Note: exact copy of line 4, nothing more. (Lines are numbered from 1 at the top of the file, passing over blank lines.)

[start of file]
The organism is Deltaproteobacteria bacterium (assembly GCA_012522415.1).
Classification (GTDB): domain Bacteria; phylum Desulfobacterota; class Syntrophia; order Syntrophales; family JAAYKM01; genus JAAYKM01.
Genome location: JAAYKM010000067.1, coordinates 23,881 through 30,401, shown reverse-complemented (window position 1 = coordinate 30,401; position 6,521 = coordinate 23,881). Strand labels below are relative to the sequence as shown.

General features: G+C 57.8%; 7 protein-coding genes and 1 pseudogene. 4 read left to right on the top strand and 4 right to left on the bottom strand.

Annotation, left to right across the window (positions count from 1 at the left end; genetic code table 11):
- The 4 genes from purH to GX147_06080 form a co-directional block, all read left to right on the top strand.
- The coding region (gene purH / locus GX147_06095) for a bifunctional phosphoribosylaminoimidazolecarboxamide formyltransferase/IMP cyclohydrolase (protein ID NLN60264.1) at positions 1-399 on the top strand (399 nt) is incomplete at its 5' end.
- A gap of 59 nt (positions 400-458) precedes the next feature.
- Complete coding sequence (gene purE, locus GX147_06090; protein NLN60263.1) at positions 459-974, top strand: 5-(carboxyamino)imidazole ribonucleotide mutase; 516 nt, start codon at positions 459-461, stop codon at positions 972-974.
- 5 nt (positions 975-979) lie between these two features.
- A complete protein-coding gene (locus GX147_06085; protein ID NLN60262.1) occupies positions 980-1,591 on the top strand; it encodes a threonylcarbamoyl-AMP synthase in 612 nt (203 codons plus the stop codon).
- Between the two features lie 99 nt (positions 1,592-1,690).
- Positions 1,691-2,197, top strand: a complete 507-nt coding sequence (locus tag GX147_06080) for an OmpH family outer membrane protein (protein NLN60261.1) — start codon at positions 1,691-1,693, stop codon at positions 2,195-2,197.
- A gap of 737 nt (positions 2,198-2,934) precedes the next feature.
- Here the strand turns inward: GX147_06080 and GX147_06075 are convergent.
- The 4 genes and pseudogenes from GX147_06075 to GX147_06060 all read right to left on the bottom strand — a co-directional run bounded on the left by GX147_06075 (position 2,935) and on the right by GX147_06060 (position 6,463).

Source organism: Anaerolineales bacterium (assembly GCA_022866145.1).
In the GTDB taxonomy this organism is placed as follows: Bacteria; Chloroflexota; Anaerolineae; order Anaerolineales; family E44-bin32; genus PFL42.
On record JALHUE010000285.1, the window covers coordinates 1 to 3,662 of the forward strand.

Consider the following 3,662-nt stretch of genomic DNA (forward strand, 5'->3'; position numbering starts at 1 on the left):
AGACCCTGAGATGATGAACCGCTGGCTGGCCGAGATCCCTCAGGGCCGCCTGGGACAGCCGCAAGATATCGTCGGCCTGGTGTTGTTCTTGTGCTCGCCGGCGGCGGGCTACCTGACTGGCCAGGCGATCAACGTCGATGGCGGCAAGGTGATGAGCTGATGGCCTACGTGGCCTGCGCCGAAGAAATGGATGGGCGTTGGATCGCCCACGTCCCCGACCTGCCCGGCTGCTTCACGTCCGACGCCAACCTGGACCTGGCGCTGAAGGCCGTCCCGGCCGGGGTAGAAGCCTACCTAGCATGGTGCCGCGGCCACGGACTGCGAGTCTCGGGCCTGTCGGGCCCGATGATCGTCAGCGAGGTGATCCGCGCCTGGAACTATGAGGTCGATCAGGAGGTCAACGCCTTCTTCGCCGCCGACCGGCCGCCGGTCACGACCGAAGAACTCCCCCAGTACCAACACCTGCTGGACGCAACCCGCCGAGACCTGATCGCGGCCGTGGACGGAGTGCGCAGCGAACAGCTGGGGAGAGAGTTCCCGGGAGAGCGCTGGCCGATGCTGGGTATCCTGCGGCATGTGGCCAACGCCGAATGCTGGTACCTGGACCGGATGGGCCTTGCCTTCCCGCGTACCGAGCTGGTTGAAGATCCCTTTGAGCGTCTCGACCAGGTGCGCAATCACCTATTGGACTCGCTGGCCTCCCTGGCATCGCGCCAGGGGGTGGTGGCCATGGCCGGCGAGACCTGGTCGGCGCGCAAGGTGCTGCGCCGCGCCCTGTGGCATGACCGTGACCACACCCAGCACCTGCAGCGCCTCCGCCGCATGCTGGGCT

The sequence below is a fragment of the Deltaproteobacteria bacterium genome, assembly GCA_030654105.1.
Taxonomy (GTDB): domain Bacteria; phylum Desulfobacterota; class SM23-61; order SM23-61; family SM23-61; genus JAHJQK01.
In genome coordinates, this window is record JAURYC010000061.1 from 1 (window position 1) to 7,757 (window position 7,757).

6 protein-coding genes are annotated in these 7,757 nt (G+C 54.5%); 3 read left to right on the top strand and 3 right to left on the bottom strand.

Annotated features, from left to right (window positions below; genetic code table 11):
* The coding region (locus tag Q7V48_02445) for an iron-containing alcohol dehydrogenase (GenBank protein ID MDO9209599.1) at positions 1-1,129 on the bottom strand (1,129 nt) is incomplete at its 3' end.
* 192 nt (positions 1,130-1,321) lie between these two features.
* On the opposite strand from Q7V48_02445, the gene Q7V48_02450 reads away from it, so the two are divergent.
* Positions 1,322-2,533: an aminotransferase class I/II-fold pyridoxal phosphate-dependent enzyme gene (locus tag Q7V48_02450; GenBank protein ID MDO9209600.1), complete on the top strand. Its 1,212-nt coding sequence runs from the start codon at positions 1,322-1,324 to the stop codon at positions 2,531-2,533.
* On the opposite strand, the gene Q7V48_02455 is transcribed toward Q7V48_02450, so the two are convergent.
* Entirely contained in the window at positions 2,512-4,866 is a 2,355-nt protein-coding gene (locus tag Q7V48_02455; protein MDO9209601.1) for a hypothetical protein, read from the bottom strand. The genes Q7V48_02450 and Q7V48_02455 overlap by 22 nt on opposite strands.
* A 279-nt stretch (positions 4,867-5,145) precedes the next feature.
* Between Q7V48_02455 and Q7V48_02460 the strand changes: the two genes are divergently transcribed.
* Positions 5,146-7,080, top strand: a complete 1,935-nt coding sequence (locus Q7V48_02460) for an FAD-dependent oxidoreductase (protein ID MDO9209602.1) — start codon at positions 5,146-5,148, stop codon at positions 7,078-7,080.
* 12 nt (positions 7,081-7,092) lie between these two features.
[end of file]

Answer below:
General features: G+C 57.8%; 7 protein-coding genes and 1 pseudogene. 4 read left to right on the top strand and 4 right to left on the bottom strand.